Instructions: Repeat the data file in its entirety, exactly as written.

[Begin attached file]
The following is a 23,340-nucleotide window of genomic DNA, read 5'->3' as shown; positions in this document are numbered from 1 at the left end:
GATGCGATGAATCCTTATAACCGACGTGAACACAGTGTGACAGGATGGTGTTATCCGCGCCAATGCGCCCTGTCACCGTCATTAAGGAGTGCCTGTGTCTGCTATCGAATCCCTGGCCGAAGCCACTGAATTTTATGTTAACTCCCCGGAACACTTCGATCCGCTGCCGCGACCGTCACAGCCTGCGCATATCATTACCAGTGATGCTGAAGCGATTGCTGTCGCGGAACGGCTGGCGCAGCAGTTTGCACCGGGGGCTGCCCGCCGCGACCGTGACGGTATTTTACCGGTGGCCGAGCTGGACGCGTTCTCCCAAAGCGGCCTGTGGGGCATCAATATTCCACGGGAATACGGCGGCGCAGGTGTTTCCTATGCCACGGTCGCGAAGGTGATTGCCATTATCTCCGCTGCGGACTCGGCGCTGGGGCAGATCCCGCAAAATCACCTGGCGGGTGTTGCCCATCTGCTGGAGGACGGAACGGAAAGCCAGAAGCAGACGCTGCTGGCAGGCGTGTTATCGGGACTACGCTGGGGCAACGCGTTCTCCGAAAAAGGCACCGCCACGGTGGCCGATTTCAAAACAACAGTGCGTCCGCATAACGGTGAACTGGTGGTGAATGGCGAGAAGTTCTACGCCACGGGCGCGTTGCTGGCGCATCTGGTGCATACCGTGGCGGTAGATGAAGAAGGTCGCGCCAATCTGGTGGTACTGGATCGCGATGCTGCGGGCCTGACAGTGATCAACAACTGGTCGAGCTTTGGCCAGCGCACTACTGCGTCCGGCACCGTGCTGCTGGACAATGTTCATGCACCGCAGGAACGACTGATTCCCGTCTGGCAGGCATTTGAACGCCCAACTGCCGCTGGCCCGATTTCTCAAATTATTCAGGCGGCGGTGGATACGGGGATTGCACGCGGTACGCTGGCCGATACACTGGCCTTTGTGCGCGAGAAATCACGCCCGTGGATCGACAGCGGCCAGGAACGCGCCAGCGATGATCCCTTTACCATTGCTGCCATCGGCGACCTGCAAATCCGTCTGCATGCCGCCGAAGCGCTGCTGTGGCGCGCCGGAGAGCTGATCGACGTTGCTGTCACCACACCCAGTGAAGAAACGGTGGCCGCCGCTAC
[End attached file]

The following is a 23,340-nucleotide window of genomic DNA, read 5'->3' as shown; positions in this document are numbered from 1 at the left end:
GATGCGATGAATCCTTATAACCGACGTGAACACAGTGTGACAGGATGGTGTTATCCGCGCCAATGCGCCCTGTCACCGTCATTAAGGAGTGCCTGTGTCTGCTATCGAATCCCTGGCCGAAGCCACTGAATTTTATGTTAACTCCCCGGAACACTTCGATCCGCTGCCGCGACCGTCACAGCCTGCGCATATCATTACCAGTGATGCTGAAGCGATTGCTGTCGCGGAACGGCTGGCGCAGCAGTTTGCACCGGGGGCTGCCCGCCGCGACCGTGACGGTATTTTACCGGTGGCCGAGCTGGACGCGTTCTCCCAAAGCGGCCTGTGGGGCATCAATATTCCACGGGAATACGGCGGCGCAGGTGTTTCCTATGCCACGGTCGCGAAGGTGATTGCCATTATCTCCGCTGCGGACTCGGCGCTGGGGCAGATCCCGCAAAATCACCTGGCGGGTGTTGCCCATCTGCTGGAGGACGGAACGGAAAGCCAGAAGCAGACGCTGCTGGCAGGCGTGTTATCGGGACTACGCTGGGGCAACGCGTTCTCCGAAAAAGGCACCGCCACGGTGGCCGATTTCAAAACAACAGTGCGTCCGCATAACGGTGAACTGGTGGTGAATGGCGAGAAGTTCTACGCCACGGGCGCGTTGCTGGCGCATCTGGTGCATACCGTGGCGGTAGATGAAGAAGGTCGCGCCAATCTGGTGGTACTGGATCGCGATGCTGCGGGCCTGACAGTGATCAACAACTGGTCGAGCTTTGGCCAGCGCACTACTGCGTCCGGCACCGTGCTGCTGGACAATGTTCATGCACCGCAGGAACGACTGATTCCCGTCTGGCAGGCATTTGAACGCCCAACTGCCGCTGGCCCGATTTCTCAAATTATTCAGGCGGCGGTGGATACGGGGATTGCACGCGGTACGCTGGCCGATACACTGGCCTTTGTGCGCGAGAAATCACGCCCGTGGATCGACAGCGGCCAGGAACGCGCCAGCGATGATCCCTTTACCATTGCTGCCATCGGCGACCTGCAAATCCGTCTGCATGCCGCCGAAGCGCTGCTGTGGCGCGCCGGAGAGCTGATCGACGTTGCTGTCACCACACCCAGTGAAGAAACGGTGGCCGCCGCTAC